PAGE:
Auerbach, who is 33, married and has a daughter, describes the vibe in that insular environment as the "weird Midwestern record store nerd hate-the-world kind of thing. I don't know what it is, but it's where we're from. It seems like everybody we looked up to was the most grumpy person on the face of the Earth." Auerbach, though soft-spoken, isn't a grump.
"I'd buy anything that was from Ohio," said Carney of his regular trips to the Columbus record store Used Kids. "Because when you're from a place like that, or a town like that, you're just so impressed that somebody has a record out."
As the multiple nominations confirm, they've moved beyond that simple thrill millions of times over. The band has added touring members over the years to ratchet up their sound, but remain an efficient two-piece entity.
"They know each other so well," Carney's father, Jim Carney, said via email Thursday morning of the band's success. Jim, a writer for the Akron Beacon-Journal, flew in for the Staples Center shows. "They complement each other in so many ways. They are old friends who happen to be in a band and business together. They know all about each other and can finish each other's sentences."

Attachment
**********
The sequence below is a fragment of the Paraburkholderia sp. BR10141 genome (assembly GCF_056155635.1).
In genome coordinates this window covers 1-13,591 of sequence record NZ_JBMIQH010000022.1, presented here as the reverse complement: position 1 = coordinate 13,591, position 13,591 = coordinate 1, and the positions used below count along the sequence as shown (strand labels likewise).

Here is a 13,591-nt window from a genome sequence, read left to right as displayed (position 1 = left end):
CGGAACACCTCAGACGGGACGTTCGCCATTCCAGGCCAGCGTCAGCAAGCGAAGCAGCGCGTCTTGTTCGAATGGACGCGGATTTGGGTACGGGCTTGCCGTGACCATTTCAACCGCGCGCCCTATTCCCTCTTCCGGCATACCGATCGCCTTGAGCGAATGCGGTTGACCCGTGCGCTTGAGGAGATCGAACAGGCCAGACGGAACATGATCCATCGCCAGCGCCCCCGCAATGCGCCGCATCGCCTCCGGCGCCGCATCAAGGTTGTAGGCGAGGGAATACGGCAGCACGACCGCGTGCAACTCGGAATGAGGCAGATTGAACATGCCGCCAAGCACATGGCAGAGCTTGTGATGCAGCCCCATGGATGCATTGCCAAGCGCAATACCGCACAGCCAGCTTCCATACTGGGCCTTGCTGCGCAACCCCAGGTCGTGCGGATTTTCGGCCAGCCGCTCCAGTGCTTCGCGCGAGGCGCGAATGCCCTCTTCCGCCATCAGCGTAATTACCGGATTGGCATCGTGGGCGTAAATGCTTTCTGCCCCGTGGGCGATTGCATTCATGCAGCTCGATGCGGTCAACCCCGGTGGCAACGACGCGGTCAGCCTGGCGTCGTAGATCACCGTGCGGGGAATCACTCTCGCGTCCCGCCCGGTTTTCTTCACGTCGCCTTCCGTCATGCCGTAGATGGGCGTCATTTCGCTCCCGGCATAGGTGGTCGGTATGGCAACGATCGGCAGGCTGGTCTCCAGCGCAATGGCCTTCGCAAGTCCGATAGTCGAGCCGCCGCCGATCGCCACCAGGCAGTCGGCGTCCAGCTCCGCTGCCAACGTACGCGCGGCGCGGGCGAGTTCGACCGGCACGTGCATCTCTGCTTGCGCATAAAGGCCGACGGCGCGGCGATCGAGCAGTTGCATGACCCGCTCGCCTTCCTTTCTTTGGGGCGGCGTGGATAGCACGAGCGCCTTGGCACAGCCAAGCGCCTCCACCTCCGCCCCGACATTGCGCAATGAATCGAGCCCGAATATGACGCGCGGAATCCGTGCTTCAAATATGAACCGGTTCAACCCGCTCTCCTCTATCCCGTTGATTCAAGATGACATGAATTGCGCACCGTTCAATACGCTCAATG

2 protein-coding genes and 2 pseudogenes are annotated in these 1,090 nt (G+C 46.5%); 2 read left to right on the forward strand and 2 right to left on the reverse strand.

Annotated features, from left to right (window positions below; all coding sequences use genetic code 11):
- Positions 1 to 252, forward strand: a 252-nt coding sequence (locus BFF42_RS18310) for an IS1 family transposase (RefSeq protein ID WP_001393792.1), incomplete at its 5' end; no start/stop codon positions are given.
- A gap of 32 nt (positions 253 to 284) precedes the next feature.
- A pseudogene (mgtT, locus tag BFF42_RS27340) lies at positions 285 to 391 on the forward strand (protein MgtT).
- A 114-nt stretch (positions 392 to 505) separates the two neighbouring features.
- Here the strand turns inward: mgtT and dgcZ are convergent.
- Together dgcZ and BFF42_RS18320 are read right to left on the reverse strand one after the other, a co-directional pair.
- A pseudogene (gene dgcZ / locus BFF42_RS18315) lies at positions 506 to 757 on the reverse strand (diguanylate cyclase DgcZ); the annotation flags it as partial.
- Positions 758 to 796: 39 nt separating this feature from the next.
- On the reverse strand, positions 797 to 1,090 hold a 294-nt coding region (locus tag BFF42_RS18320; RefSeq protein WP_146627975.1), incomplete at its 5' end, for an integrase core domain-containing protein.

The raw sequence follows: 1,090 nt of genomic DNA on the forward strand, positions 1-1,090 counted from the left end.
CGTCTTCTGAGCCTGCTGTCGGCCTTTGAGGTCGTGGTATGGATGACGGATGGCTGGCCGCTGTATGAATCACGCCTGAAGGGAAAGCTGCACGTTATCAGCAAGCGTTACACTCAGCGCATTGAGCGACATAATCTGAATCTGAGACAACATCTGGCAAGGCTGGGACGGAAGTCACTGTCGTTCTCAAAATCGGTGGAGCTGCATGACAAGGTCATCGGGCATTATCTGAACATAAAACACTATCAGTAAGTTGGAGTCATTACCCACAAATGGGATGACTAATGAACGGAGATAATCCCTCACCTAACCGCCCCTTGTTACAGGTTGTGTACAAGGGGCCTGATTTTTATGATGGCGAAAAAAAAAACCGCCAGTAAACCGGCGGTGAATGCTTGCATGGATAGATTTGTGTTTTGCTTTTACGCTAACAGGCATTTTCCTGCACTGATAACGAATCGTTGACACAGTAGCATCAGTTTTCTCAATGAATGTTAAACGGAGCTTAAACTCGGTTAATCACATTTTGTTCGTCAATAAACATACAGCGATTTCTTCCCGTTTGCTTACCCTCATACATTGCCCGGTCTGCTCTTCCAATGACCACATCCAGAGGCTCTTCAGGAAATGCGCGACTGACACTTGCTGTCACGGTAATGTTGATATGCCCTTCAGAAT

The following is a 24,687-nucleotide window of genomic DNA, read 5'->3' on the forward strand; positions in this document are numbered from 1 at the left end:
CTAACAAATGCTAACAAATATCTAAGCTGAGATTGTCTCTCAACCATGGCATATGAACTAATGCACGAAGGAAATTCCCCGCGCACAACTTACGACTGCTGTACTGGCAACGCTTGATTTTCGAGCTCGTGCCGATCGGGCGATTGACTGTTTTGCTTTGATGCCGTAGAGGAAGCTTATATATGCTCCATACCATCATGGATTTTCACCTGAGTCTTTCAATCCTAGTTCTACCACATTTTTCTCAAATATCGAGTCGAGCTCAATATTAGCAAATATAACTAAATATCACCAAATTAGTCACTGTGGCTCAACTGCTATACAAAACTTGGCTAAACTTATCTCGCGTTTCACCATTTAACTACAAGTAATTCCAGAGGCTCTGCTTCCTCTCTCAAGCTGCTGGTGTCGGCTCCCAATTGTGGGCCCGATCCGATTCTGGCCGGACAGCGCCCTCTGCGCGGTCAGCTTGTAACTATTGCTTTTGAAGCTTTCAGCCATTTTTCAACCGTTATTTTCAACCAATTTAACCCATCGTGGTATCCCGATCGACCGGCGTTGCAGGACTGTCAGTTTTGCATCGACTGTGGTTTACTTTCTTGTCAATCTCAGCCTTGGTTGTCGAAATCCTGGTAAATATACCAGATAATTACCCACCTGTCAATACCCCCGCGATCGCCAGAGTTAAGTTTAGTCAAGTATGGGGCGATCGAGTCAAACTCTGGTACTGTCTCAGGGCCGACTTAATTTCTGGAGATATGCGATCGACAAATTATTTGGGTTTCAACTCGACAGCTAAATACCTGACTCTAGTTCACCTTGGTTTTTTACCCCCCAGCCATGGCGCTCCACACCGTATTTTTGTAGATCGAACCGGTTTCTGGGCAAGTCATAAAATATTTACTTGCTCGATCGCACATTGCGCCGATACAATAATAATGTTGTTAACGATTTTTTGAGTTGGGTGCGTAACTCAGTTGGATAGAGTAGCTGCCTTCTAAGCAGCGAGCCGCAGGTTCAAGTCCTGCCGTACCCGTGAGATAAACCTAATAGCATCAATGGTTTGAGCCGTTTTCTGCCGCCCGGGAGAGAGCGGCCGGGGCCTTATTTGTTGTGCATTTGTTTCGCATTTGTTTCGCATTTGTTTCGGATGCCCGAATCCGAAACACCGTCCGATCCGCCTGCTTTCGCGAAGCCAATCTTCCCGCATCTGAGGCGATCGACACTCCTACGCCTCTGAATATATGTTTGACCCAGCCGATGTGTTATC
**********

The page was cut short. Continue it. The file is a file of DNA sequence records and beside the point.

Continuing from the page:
He compared the sensation of the duo getting so many nominations to when the Cleveland Indians nearly went all the way in '95. "[I]t feels magical like that. Even if they don't win, they are playing in the World Series in February!"
Reached on the phone while making their way from Dusseldorf, Germany, to Nottingham, England, for more Black Keys shows, Auerbach said they were on the bus when the Grammy news arrived. "We found out when we were on the highway rolling down the road. It was amazing, really. It was fun.
"Obviously it's not why we make records, and we don't think about it while we're making a record, but it sure is nice when we get one," he said. "We won a couple last year, and it felt pretty good, I ain't gonna lie." Those 2011 trophies came for "Brothers" in the categories of best rock performance by a duo or group with vocals, and for best recording package.
Patrick Carney's enthusiasm was more tempered. He characterized one of the most prestigious nods in particular as being "a little bittersweet, in a way. When I was growing up, almost every record I ever listened to was never nominated for album of the year — but they were life-changing albums.
"When we started a band, we started it in a basement," he said. "And this is the furthest thing away from that — the Grammys."